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The HTV-2 set a world record speed of Mach 20 and successfully executed some maneuvers before abruptly losing communication with home base. The mission is being ruled a partial success.  (Source: U.S. Air Force)

It likely never reached its destination, Kwajalein Atoll, an island in the Pacific northeast of Australia.  (Source: Space For Peace)
Craft is being designed to strike enemies in far away regions like the Middle East in under an hour

NASA's X-43A (Hyper-X) test vehicle currently holds the record for the fastest aircraft.  Back in November 2004, it achieved a speed close to Mach 10 (12,000km/hr or 7,000mph).  That's well into the hypersonic range, which starts at Mach 5.

For the Air Force and U.S. Armed Forces, it's highly desirable to develop hypersonic aircraft.  Such designs could offer strikes in under an hour from the U.S. to anywhere in the world.  Many in the armed forces view hypersonic strike-craft as a potentially game-changing weapon in the fight against terrorism.

On Tuesday the Defense Advanced Research Projects Agency (DARPA) tested a new design, the HTV-2.  The HTV-2 is classified as a hypersonic glider.  To get it up to its extreme target speed of Mach 20, it is first launched to the edge of space aboard a Minotaur IV Lite solid fuel rocket.  

Once at the edge of space the craft detaches and screams down towards its target.  Its thin wedge-shaped body is designed to produce greater lift.  It is protected against the extreme heat  it will encounter by carbon-carbon material used in the body, the same material used in carbon brakes and Space Shuttle tiles.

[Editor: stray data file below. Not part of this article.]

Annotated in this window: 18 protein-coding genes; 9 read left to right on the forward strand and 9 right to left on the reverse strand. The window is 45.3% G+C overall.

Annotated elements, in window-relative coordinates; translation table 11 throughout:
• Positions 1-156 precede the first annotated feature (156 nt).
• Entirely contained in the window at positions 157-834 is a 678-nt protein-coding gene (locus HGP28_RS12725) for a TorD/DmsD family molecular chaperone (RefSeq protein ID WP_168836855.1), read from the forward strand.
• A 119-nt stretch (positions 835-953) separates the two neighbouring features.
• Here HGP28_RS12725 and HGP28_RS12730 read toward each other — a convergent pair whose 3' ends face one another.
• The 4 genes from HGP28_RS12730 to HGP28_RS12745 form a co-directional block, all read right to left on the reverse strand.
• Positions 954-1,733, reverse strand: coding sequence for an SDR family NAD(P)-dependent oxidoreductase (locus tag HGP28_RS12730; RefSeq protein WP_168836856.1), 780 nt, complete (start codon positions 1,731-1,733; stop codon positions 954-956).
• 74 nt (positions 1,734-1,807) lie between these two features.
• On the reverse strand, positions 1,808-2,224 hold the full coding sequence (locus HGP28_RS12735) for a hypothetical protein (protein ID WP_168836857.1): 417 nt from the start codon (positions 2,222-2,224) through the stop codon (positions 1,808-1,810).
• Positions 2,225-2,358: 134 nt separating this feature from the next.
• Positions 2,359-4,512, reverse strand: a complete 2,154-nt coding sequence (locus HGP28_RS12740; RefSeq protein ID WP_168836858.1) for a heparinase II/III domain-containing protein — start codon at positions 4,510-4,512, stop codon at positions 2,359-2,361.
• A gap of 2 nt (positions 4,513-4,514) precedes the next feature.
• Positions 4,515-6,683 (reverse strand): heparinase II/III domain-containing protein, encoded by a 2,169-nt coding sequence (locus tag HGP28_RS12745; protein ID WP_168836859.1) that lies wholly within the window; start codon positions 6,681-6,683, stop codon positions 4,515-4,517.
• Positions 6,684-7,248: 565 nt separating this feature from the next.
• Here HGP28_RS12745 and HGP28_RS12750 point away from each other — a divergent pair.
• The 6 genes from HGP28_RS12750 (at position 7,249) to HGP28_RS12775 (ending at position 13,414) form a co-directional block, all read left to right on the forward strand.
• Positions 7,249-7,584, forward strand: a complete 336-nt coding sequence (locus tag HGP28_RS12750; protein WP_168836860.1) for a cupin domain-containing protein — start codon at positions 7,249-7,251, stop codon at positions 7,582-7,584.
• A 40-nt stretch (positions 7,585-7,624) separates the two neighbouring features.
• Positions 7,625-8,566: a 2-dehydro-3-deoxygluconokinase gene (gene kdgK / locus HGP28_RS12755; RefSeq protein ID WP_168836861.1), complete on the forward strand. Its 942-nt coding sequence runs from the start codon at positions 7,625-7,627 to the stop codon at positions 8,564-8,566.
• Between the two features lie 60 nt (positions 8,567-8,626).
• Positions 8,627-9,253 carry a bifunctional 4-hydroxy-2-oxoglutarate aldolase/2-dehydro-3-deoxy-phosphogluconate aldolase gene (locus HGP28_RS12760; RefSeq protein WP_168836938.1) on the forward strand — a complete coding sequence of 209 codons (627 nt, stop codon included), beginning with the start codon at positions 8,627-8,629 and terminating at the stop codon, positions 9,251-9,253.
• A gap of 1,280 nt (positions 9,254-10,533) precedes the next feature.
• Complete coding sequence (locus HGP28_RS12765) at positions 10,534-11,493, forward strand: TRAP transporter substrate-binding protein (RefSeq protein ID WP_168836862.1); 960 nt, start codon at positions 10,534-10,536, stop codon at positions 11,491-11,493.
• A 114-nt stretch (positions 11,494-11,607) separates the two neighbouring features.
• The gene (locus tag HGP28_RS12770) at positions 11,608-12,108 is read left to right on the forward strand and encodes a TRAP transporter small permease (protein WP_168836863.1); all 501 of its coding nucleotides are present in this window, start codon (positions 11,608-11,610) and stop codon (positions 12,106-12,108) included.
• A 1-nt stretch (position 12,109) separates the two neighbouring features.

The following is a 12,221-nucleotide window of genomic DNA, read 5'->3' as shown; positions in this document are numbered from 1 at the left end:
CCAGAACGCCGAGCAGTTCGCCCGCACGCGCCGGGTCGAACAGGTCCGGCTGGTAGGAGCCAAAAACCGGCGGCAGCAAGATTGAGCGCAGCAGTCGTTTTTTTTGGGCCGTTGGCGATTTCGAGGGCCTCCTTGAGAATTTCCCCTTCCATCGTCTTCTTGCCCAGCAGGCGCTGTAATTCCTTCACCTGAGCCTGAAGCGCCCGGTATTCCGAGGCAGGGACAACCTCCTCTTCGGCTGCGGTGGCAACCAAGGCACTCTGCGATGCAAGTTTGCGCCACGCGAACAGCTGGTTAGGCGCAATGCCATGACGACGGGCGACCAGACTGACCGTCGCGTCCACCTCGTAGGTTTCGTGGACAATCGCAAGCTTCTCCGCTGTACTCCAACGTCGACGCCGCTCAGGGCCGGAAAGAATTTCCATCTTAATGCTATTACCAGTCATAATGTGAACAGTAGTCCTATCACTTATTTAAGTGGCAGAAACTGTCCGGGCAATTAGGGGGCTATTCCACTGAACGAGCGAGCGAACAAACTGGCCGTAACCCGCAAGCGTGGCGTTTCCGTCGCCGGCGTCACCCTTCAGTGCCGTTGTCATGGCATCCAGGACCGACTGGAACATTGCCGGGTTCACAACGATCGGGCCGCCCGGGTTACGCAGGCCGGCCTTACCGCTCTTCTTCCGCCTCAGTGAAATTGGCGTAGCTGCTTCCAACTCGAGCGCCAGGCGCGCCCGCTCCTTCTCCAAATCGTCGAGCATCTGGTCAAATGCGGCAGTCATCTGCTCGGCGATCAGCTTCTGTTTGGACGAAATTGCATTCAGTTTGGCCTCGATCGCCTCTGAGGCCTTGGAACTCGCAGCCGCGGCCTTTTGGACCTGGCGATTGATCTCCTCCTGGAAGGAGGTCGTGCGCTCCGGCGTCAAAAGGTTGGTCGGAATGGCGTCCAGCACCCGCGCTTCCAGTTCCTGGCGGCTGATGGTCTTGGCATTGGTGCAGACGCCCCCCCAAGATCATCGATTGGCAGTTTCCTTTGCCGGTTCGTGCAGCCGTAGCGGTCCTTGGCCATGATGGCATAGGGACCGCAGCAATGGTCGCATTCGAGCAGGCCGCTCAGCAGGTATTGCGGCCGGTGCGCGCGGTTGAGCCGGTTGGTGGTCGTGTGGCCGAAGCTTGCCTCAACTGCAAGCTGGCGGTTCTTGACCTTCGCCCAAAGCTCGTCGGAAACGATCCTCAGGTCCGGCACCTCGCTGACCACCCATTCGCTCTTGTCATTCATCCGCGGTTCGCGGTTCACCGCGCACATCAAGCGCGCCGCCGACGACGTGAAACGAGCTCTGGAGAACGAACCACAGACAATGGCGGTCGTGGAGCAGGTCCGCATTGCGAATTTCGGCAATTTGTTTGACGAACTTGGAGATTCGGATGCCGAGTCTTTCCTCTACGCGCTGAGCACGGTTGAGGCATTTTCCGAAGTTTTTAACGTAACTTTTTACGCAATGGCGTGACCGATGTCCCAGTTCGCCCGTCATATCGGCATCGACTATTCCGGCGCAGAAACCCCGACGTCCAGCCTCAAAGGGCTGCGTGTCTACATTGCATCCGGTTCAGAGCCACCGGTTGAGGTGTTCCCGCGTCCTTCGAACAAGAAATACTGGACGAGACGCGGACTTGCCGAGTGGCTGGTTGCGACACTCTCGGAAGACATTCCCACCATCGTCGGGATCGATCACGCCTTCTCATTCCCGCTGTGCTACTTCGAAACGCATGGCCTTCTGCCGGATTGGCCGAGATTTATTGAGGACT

On Tuesday the craft embarked on its first test flight, launching from Vandenberg Air Force Base in California.  The craft was to fly across the Pacific Ocean before landing at its target, Kwajalein Atoll, a tiny island in a chain of islands northeast of Australia known as the Marshall Islands.  Kwajaleien is approximately 4,800 miles from VAFB.

Launching on its 30 minute journey everything seemed to be going perfectly.  The craft boosted to near-space, then detached successfully.  It hurtled towards Earth, performing the prescribed maneuvers as it went.  And according to DARPA spokeswoman Joanna Jones it "achieved controlled flight within the atmosphere at over Mach 20" -- a new world record.

Then at nine minutes, during the final stages of maneuvers disaster struck.  Something happened and the craft abruptly stopped responding to the Air Force.

That set back may spell trouble for the cash-strapped hypersonic test program.  The hypersonic strike-craft are currently competing with two other technologies.  One alternative is to repurpose ballistic missiles to carry non-nuclear payloads.  However, this runs the risk of nuclear nations mistaking the missile for a nuke and initiating a counter-strike.  

Another option is to use a modified cruise missile that can travel at Mach 5 or Mach 6.  This program, like the hypersonic glider, seems promising, but has been dealt a setback, with tests pushed back from December 2009 to May 2010.

Still, despite the setback the glider may be the best option, if DARPA can fine-tune its design. Dr. Mark Lewis, the former chief scientist of the Air Force, comments, "There’s always a concern that a conventional warhead on an ICBM might be confused with a nuclear device - what can you do to prove otherwise? With a high lift vehicle, your trajectory would be so different that no one would likely confuse it with something more sinister."

The HTV-2 is only the second major experimental aircraft to launch in the last two weeks.  Last week the X-37B unmanned space shuttle was launched by the Air Force into orbit on a super-secret mission.





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